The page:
Santa Rosa is moving forward with a plan to rip out dozens of relatively new downtown parking stations that merchants said were baffling to their customers and bad for business.
The City Council voted unanimously Tuesday to move toward purchasing 215 new single-space meters meant to be more user-friendly, but which will also be more expensive to maintain.
Downtown business owners gathered more than 2,000 signatures on surveys showing customers preferred the newer single-space meters over the existing system.
The new single-space units, now common in cities like San Francisco and Portland, accept credit and debit cards as well as coins. The multispace stations did the same thing but required drivers to first find the station, get a slip of paper from the station, and then return to their vehicles to put that slip on their dashboards.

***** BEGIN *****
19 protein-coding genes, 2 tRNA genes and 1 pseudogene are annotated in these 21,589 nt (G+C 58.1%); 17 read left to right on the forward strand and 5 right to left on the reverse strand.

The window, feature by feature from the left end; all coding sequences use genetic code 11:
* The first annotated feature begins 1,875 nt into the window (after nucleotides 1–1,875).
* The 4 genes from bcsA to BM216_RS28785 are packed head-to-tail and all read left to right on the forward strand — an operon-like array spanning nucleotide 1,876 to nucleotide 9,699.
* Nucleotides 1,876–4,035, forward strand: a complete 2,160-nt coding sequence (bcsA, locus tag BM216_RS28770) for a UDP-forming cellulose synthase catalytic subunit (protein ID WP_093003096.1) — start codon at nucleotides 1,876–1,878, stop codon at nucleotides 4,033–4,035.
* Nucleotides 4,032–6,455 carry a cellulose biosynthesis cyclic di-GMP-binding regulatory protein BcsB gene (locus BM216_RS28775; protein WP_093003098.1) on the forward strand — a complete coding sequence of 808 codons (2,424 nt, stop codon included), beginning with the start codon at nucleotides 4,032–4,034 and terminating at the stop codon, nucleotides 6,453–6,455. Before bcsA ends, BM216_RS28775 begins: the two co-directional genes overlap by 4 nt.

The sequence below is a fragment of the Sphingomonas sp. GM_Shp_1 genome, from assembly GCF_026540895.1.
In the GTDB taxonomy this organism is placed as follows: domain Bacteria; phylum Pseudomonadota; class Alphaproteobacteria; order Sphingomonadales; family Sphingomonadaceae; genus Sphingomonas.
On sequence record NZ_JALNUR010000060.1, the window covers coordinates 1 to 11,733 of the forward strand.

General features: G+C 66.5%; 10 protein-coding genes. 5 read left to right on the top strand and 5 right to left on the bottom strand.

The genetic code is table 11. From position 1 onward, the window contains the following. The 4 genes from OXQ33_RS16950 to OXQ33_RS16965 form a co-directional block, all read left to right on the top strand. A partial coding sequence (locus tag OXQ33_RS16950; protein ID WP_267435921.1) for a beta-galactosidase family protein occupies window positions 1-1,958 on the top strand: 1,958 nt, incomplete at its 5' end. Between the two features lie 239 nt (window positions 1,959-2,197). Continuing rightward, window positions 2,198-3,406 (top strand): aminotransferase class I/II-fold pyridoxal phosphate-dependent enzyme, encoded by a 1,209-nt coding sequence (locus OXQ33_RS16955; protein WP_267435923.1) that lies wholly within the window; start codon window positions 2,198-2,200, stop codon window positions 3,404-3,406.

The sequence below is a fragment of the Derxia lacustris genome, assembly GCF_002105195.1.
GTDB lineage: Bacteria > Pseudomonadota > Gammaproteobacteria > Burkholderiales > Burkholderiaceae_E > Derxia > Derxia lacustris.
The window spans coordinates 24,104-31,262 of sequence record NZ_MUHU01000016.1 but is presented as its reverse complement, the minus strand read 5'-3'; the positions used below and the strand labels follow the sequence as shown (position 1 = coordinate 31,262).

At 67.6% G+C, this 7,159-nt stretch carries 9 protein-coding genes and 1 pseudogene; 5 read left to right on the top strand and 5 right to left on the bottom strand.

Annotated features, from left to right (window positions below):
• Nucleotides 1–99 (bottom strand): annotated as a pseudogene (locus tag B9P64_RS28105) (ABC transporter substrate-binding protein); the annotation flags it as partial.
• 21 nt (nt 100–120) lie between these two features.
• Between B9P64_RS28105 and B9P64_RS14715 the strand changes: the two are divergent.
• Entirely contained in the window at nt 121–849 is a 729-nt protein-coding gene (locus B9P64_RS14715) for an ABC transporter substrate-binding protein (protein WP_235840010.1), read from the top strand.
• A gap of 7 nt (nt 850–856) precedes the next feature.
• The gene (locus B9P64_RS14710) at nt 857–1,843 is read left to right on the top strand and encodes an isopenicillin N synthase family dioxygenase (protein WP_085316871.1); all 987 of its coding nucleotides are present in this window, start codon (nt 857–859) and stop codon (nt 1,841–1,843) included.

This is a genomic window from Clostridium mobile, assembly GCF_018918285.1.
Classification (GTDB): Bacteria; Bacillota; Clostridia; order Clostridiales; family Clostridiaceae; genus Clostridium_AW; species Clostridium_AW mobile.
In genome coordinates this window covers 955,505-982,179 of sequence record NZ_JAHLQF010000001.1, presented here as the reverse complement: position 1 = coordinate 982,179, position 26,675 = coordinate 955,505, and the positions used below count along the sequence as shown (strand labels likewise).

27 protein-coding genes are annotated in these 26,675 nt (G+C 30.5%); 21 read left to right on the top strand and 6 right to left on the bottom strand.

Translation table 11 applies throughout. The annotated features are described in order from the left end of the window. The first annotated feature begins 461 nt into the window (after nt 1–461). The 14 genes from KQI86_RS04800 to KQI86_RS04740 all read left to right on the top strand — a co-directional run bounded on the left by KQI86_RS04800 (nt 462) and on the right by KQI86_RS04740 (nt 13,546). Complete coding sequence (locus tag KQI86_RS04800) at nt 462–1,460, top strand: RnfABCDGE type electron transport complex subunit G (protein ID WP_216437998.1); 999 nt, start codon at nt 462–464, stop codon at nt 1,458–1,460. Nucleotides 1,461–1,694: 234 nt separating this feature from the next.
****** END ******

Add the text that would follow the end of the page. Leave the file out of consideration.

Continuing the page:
"As the owner of a convertible with a manual top, the current system does not work," said Mayor Scott Bartley, who owns a vintage Mercedes sportster. "I cannot put a little piece of paper on my dashboard with any hope that it'll remain there."
Several council members said they supported the switch largely because business owners hadn't just complained about the problem but had identified a viable solution.
"Thank you to the merchants downtown ... for really holding our feet to the fire and making sure that we re-evaluate the meter system to make sure we get something that works for everybody," Councilwoman Julie Combs said.
City parking officials are proposing to remove 30 of the 85 kiosks located on sidewalks on Third, Fourth and Fifth streets between B and E streets. They would be replaced with the 215 new meters at a cost of about $172,000.
The funds would all come from money set aside in the parking district budget specifically for parking improvements. For now, the pay stations will remain in downtown parking lots and other areas such as Railroad Square.
Bernie Schwartz, owner of California Luggage on Fourth Street, said he knows parking issues in Santa Rosa can be "a real can of worms," but he appreciated the council's willingness to try something new.